Adho Mukha Svanasana is a wonderful (and ubiquitous) pose offered repeatedly in many asana classes. It is a lovely shape and has so many important benefits like:
- puts the head below the heart in a gentle inversion
- strengthens the arms and shoulders in flexion
- lengthens the notoriously stiff side body
- stretches the calves
In my 14+ years of working with private clients I’ve found that many students weren’t ready for Downward Dog in our first months and years of working together, let alone the first 5 minutes of class! I use Downward Dog as a peak pose to be slowly worked towards (over months and years sometimes) with many of my private students. A private lesson is an easy and natural place to create specific sequences that meet our students needs, but even in group classes it is possible to wait until bodies are a little bit more prepared before cueing them into Downward Dog.
Are you giving your students enough physical preparation to make Downward Dog an accessible place to enjoy some of the potential benefits? It is likely- and I say this with love- that you are not. It is often one of the very first poses taught in class!
Even people who are very experienced in yoga and are in strong and mobile bodies need more prep than they are usually given (myself included!). If you come to my group class we will be at least 20 minutes into class before I offer you a Downward Dog. I do this because I think it is hard for people to move into that pose in a way that is accessible and interesting in a cold body.
Also: it is a very complex pose! Here are just a few of the physical elements that are necessary to prepare bodies for Adho Mukha Svanasana:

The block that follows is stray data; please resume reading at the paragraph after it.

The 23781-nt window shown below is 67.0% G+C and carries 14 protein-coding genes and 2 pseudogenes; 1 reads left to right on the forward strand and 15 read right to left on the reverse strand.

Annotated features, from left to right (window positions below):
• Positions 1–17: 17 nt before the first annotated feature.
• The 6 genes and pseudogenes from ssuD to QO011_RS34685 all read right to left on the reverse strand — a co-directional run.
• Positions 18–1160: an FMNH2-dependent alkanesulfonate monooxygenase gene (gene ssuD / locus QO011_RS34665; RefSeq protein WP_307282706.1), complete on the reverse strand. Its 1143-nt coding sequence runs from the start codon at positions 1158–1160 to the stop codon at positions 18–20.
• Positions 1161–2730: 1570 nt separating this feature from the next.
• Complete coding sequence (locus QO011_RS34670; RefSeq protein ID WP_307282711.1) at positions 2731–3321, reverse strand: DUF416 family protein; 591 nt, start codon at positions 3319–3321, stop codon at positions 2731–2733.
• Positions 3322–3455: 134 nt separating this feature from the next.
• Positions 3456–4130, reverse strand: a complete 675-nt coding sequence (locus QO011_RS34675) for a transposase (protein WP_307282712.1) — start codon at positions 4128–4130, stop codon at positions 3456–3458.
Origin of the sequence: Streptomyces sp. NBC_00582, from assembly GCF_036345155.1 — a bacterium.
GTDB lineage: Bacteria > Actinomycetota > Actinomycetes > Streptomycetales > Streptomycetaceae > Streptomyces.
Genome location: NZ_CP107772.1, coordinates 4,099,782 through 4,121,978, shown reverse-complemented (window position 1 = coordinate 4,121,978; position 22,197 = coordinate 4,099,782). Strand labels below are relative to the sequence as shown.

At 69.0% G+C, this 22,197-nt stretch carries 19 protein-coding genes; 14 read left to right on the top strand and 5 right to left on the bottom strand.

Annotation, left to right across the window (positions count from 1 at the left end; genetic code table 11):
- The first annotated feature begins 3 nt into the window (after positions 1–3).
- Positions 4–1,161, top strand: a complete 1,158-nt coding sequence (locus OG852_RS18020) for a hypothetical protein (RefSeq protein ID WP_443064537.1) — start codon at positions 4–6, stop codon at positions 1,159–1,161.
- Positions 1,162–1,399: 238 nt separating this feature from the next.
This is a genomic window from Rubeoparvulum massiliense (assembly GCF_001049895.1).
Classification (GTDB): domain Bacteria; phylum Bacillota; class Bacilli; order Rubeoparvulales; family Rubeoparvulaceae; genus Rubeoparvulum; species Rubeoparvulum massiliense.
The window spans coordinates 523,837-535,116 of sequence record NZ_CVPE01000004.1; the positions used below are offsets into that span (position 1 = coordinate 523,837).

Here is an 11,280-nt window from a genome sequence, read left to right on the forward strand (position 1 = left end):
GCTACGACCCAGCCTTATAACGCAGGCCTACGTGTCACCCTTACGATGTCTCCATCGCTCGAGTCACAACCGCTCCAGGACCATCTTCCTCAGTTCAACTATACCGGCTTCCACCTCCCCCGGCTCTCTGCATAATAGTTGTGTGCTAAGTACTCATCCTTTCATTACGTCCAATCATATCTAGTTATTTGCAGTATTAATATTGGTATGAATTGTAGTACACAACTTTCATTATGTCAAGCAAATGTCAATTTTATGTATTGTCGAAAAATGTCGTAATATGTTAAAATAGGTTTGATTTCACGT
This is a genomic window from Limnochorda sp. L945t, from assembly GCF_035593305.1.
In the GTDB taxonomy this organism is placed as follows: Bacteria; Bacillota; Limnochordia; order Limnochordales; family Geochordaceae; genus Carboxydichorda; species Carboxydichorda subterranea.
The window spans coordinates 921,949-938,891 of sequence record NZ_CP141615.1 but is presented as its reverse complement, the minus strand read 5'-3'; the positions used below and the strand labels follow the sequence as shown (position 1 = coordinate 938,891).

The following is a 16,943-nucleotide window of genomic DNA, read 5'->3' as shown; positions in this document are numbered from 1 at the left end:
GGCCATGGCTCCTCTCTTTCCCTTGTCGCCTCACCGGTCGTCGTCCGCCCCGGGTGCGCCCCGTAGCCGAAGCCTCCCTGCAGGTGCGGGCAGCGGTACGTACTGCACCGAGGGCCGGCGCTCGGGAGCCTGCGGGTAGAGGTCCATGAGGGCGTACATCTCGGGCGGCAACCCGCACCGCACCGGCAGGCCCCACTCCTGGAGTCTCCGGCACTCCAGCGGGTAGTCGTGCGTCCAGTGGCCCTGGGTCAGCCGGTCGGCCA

Shoulder Flexion which might need:
- warming up the shoulder in general
- strength and health in the anterior deltoid
- an active rotator cuff to stabilize the shoulder in the socket (working the action of external rotation is a great way to warm and strengthen the rotator cuff)
- freedom in the lats, the long head of the triceps and the pecs
Free Movement of the Pelvis which might need:
- stretching of the hip adductors, hamstrings, calves and glutes
- mobility in the lats
- strengthening of the hip adductors, hamstrings, glutes and deep hip rotators
- strong hip flexors and deep core
Extension of the wrists which needs:
- strength in the wrist extensors
- freedom in the deep arm line of fascia
If all that feels a little too technical, let me say this another way!
Before I offer Downward Facing Dog to my students I will teach some combination of:
- warming up shoulder flexion
- stretching the adductors and calves
- strengthening and warming up the hamstrings (I think these get waaay over stretched in many yoga classes, so I don’t do too much hamstring stretching in my classes)
- strengthening shoulder external rotation
- preparing the wrists
- hip flexor strengthening and core work
Here are 15 video sequences that address at least one (and sometimes several) of these requirements:
1. This sequence stretches the adductors, lats and long head of the triceps and also strengthens the glutes and hamstrings.